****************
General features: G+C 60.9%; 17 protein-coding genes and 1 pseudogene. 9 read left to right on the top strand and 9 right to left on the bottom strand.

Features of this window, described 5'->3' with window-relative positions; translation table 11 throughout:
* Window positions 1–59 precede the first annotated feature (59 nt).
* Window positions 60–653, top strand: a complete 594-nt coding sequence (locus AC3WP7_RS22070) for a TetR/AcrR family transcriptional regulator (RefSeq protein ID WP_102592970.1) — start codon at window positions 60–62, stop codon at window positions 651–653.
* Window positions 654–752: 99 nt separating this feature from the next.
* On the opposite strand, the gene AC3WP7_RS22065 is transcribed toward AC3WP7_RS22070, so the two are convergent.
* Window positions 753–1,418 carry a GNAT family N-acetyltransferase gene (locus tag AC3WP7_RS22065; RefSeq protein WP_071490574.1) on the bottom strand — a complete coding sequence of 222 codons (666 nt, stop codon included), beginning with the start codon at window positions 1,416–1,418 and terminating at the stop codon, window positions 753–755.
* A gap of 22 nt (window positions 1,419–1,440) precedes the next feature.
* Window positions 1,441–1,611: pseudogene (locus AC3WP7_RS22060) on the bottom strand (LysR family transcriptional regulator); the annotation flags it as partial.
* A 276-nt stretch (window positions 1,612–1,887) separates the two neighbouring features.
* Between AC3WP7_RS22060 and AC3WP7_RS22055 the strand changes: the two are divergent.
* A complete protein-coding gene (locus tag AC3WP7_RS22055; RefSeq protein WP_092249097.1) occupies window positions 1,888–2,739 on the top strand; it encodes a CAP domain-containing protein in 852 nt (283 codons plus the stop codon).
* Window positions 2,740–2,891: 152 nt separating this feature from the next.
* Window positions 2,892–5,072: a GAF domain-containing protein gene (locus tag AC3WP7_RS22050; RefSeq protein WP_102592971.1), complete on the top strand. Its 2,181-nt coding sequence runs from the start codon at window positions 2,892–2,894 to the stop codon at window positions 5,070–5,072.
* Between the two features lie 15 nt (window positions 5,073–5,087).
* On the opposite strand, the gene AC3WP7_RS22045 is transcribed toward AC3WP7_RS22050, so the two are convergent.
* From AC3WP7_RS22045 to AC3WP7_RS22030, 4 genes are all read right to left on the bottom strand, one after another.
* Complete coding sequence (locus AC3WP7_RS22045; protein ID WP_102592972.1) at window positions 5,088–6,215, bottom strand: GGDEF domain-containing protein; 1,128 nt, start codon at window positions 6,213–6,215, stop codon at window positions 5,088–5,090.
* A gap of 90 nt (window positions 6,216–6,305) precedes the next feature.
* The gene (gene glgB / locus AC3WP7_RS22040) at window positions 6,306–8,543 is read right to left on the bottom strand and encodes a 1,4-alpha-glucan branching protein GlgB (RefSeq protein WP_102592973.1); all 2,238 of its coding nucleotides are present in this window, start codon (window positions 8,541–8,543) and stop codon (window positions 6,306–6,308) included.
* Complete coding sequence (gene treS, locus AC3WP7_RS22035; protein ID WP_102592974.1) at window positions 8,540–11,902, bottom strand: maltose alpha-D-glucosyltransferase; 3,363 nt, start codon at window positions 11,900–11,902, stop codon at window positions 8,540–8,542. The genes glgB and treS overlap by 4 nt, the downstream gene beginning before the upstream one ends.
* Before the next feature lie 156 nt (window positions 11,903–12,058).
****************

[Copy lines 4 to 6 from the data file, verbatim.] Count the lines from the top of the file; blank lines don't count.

* Window positions 60–653, top strand: a complete 594-nt coding sequence (locus AC3WP7_RS22070) for a TetR/AcrR family transcriptional regulator (RefSeq protein ID WP_102592970.1) — start codon at window positions 60–62, stop codon at window positions 651–653.
* Window positions 654–752: 99 nt separating this feature from the next.
* On the opposite strand, the gene AC3WP7_RS22065 is transcribed toward AC3WP7_RS22070, so the two are convergent.